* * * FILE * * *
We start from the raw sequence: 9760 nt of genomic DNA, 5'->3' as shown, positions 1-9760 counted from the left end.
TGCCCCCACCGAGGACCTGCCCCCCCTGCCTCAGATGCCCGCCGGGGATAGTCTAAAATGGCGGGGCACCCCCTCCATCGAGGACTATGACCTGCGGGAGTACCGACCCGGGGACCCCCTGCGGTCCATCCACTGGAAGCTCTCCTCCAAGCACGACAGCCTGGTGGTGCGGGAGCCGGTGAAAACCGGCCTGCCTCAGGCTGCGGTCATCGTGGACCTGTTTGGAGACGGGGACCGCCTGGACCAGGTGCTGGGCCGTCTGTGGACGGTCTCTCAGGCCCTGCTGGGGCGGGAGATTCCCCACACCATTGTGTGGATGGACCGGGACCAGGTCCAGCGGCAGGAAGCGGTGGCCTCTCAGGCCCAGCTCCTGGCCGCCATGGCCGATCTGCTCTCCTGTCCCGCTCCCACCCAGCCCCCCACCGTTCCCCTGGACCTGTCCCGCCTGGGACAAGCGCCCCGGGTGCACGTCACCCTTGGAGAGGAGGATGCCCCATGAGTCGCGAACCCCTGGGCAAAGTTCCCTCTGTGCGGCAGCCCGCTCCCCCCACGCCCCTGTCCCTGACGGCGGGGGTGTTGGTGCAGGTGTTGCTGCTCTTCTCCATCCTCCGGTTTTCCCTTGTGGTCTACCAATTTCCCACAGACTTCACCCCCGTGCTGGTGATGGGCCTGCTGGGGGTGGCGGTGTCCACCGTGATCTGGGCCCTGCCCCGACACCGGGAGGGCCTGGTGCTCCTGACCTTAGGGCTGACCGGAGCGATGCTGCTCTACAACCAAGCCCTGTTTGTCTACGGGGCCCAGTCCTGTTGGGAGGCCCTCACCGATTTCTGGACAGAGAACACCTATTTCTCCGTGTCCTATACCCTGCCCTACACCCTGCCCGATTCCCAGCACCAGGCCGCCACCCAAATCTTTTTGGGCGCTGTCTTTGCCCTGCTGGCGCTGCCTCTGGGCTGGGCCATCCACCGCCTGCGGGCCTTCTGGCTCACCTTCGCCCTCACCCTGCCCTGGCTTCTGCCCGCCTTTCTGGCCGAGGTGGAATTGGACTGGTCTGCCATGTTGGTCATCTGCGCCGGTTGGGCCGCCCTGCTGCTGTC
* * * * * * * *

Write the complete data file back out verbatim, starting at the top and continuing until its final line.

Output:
We start from the raw sequence: 9760 nt of genomic DNA, 5'->3' as shown, positions 1-9760 counted from the left end.
TGCCCCCACCGAGGACCTGCCCCCCCTGCCTCAGATGCCCGCCGGGGATAGTCTAAAATGGCGGGGCACCCCCTCCATCGAGGACTATGACCTGCGGGAGTACCGACCCGGGGACCCCCTGCGGTCCATCCACTGGAAGCTCTCCTCCAAGCACGACAGCCTGGTGGTGCGGGAGCCGGTGAAAACCGGCCTGCCTCAGGCTGCGGTCATCGTGGACCTGTTTGGAGACGGGGACCGCCTGGACCAGGTGCTGGGCCGTCTGTGGACGGTCTCTCAGGCCCTGCTGGGGCGGGAGATTCCCCACACCATTGTGTGGATGGACCGGGACCAGGTCCAGCGGCAGGAAGCGGTGGCCTCTCAGGCCCAGCTCCTGGCCGCCATGGCCGATCTGCTCTCCTGTCCCGCTCCCACCCAGCCCCCCACCGTTCCCCTGGACCTGTCCCGCCTGGGACAAGCGCCCCGGGTGCACGTCACCCTTGGAGAGGAGGATGCCCCATGAGTCGCGAACCCCTGGGCAAAGTTCCCTCTGTGCGGCAGCCCGCTCCCCCCACGCCCCTGTCCCTGACGGCGGGGGTGTTGGTGCAGGTGTTGCTGCTCTTCTCCATCCTCCGGTTTTCCCTTGTGGTCTACCAATTTCCCACAGACTTCACCCCCGTGCTGGTGATGGGCCTGCTGGGGGTGGCGGTGTCCACCGTGATCTGGGCCCTGCCCCGACACCGGGAGGGCCTGGTGCTCCTGACCTTAGGGCTGACCGGAGCGATGCTGCTCTACAACCAAGCCCTGTTTGTCTACGGGGCCCAGTCCTGTTGGGAGGCCCTCACCGATTTCTGGACAGAGAACACCTATTTCTCCGTGTCCTATACCCTGCCCTACACCCTGCCCGATTCCCAGCACCAGGCCGCCACCCAAATCTTTTTGGGCGCTGTCTTTGCCCTGCTGGCGCTGCCTCTGGGCTGGGCCATCCACCGCCTGCGGGCCTTCTGGCTCACCTTCGCCCTCACCCTGCCCTGGCTTCTGCCCGCCTTTCTGGCCGAGGTGGAATTGGACTGGTCTGCCATGTTGGTCATCTGCGCCGGTTGGGCCGCCCTGCTGCTGTC